Criterion (ii): The Medici villas and gardens in Tuscany are testimony to a synthesis of the aristocratic rural residence, at the end of the Middle Ages, which made material a series of new political, economic and aesthetic ambitions. Villas and gardens formed models that spread widely throughout Italy during the Renaissance and then to the whole of modern Europe.
Criterion (iv): The Medici baronial residences provide eminent examples of the rural aristocratic villa dedicated to leisure, the arts and knowledge. Over a period spanning almost three centuries, the Medici developed many innovative architectural and decorative forms. The ensemble is testimony to the technical and aesthetic organization of the gardens in association with their rural environment, giving rise to a landscape taste specific to Humanism and the Renaissance.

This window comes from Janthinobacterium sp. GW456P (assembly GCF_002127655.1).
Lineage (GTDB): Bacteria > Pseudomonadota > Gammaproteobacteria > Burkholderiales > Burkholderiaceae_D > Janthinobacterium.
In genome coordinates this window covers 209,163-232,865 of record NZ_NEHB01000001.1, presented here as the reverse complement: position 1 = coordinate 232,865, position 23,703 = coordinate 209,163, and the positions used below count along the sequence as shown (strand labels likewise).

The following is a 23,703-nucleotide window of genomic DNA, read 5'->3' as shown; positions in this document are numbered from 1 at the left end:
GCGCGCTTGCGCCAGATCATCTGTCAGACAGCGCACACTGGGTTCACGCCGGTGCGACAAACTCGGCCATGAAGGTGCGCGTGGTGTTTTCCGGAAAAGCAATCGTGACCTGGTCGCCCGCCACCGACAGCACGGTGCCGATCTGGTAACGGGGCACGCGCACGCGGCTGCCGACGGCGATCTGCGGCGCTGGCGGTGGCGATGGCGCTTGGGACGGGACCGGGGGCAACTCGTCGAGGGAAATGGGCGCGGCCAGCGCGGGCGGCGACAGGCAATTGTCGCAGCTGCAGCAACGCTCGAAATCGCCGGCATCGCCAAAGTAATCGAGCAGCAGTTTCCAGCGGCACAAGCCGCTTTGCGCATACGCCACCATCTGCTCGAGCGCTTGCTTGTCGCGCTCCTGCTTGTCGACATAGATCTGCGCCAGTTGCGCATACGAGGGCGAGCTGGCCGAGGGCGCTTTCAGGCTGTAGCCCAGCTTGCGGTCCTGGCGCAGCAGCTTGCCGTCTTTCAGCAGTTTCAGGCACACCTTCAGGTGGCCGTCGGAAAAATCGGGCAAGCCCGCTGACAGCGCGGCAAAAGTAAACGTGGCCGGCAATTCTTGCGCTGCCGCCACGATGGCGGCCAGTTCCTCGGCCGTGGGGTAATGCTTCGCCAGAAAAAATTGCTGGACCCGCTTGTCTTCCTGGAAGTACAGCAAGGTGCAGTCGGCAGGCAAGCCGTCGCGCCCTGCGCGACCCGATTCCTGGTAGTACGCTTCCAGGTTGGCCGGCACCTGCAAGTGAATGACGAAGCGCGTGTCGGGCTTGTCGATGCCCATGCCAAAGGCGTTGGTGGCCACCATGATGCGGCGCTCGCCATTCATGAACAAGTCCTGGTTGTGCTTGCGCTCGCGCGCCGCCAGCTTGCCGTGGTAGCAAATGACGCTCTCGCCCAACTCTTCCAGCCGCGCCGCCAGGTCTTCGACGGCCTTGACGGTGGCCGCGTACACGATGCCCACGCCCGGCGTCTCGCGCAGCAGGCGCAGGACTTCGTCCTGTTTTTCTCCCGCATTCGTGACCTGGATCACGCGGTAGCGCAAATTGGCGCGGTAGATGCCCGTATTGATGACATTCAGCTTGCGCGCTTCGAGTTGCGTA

Criterion (vi): The villas and gardens, together with the Tuscan landscapes of which they are a part, made an early and decisive contribution to the birth of a new aesthetic and art of living. They are testimony to exceptional cultural and artistic patronage developed by the Medici. They form a series of key locations for the emergence of the ideals and tastes of the Italian Renaissance followed by their diffusion throughout Europe.
Despite some reservations due to the changes made to certain of the sites and their environment, at times affected by changes in use and modern development, the serial nomination forms an ensemble with sufficient integrity to testify in a credible and satisfactory manner to its Outstanding Universal Value. The serial composition has been fully justified. A significant effort to preserve the characteristic landscapes associated with the sites, and still surviving today, has been announced by the State Party.